0:21-0:24: The next scene leads into all of the children and couple in the car as the camera zooms out. From this we can conclude they are a family ready to start the day. Each of them as is wearing a seatbelt. As the camera zooms out you can see the father quickly glance to check that all his children are wearing seatbelts and then are shown that the mother is putting on her seatbelt before looking at her husband to check if he has his seatbelt.
0:25-0:30: The ad ends with a blue screen and drawing images of seatbelts and children seat. This indicating that it’s an ad for children car safety.
Logos: In this part of the video, it appears to the audience reasoning since the parents or anyone know children must be placed in the back and be ensure that they are wearing seatbelts.
Pathos: We can feel that the characters in the scene of them in the car are at ease once everyone has their seatbelts on.
Ethnos: This an awareness video on child car safety. The author sends a message about the safety of child riding in vehicle.
The Argument’s Purpose
The argument’s purpose was to bring aware of child car safety especially when you are in a rush of time to get to a certain location.
I’ve read the first four entries, InspireAngels, and I get no sense of the tone of the piece you’re watching. I should have a strong impression that I know what I’m watching, but I’m not getting it. What’s the tone of the “ad”? It’s really hard to explain WHY we get a sense of tone or mood from visual details alone, but that’s what makes the assignment so special.
Is the pace, the lighting, the girl’s facial expression, the state of the house, the condition of the furniture, walls, fixtures, in any way communicating whether we should anticipate danger, joy, excitement? Do the parents take good care of their kids? How’s their marriage? I know it’s almost impossible to say HOW we would know these things, but we do get a sense, don’t we, from just a few seconds of video, what to expect thematically?
The difference between the Visual and the Rhetorical halves of the assignment, IA, is that we can accurately describe what we’re seeing, but we HAVE TO GUESS about WHY the directors made the choices they made.
Is this an apartment or a house? Do they own or rent? How about outside the windows: any indication of where house is located? A generally comforting atmosphere in the first scenes, or dark with danger and menace? Are we hopeful for the characters? Amused by them? Afraid what might happen? Sympathetic?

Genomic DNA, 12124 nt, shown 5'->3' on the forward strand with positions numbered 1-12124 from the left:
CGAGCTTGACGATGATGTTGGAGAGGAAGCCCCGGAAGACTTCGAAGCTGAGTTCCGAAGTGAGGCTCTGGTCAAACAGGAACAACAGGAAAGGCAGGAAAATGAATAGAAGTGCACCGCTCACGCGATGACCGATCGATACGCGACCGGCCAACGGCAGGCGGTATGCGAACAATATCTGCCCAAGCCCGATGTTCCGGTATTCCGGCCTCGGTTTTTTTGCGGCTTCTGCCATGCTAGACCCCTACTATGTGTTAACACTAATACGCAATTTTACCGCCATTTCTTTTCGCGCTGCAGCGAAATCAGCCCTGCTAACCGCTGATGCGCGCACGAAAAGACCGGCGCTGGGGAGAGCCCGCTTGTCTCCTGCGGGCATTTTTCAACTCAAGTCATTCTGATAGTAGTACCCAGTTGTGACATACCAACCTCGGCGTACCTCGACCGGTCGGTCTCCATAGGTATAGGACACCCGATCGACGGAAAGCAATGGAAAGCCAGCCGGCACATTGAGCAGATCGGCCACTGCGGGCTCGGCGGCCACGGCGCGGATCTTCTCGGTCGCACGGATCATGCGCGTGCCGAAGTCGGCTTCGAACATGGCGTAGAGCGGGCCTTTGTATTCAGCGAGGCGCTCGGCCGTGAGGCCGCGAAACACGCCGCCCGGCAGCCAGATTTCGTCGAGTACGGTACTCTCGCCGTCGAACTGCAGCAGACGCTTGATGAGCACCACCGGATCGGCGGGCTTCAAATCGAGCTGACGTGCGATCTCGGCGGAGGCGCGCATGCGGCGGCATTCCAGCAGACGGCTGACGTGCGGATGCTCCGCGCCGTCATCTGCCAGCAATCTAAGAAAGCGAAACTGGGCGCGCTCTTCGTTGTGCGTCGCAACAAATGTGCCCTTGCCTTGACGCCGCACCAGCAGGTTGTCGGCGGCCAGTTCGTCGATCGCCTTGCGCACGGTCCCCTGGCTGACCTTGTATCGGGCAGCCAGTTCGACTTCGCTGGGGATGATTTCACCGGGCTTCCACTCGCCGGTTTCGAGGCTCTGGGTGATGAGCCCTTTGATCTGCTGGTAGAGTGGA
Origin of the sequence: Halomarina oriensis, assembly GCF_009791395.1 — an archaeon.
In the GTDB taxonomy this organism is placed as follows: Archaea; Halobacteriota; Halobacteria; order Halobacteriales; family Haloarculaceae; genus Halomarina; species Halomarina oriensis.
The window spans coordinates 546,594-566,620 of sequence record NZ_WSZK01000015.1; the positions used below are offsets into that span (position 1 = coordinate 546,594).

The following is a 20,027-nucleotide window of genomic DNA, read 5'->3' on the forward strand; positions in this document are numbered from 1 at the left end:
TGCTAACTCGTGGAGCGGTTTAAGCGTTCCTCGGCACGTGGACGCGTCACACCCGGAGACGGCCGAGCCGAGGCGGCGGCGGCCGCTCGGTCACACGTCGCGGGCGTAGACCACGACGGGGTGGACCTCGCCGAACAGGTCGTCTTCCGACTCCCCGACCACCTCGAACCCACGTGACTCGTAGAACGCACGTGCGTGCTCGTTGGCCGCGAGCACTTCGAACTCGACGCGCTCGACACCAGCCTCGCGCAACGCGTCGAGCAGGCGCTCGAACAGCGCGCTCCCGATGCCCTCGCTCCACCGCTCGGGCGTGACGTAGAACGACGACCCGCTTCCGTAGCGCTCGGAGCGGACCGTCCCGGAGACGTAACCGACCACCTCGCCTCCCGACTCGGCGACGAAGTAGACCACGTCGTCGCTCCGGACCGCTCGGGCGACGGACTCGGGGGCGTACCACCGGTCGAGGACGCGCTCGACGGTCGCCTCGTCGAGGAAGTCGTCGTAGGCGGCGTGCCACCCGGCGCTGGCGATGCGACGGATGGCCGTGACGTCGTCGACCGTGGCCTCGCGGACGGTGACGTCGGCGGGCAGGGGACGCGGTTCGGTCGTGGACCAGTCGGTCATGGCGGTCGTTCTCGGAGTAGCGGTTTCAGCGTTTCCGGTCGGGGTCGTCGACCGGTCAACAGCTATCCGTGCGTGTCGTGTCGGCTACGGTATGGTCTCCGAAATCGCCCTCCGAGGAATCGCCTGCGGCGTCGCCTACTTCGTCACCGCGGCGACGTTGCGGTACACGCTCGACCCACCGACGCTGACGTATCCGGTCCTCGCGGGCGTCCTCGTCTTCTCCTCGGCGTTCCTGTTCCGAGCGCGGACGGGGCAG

Fortunately, our brains help us jump to conclusions about all these questions and countless others. Filmmakers manipulate what they know will be our reactions. If the “ad” is successful, WHAT WE FEEL is what THEY WANT US TO FEEL.
Our brains recognize people, objects, and settings in enough detail for us to tell our readers WHAT WE SEE. At the same time, our brains ALWAYS DRAW JUDGMENTS from what they see, based on context. Whatever our brains GUESS about WHY the filmmakers are using a visual is what we want to communicate in the Rhetoric portion of the assignment.
Every character, whatever their other purposes, is cast for their age, body type, race, gender, social status, and attractiveness. You’ve identified the rough age of the girl, and you’ve named a woman and a man, but not much else. Is this a family? Are there others?
Whether your conclusions are TRUE or NOT does not make them right or wrong. You’re sharing the IMPRESSION created in you, the viewer, from the VISUALS that the Authors (filmmakers in this case) have shown you. You’ve identified what is probably a bedroom. All other questions about the environment remain to be answered. If it later turns out that your Subject is just a kid who wandered into some strangers’ home and is standing in their bedroom, you’ll have to explain either WHY the filmmakers were justified in “tricking you” at first, or THAT they simply failed to communicate clearly.
What else can we see? The windows? Doors leading elsewhere? Fixtures that indicate age or quality of fittings? Decor? Cheerfulness/Drabness/Neglect?
Is the camera in motion. You say we see the back of her head. So, are we getting the scene from the girl’s point of view? Or do we follow her into the room like another family member? How come? Does our view feel invited? Clandestine? Are we eavesdropping? Was it staged? Is this a casual moment that could have been caught by anyone in the hallway outside the bedroom? Is that where we’re standing?
Not EVERYTHING matters, IA, but ALMOST EVERYTHING does, and we don’t know for sure in the first few seconds what DOES and what DOESN’T. So the best review of the opening moments describes EVERYTHING that occurs to us from the details we’re shown.
Later, we can start to mention patterns. But for now, everything MIGHT BE the beginning of an argument.
Is that helpful?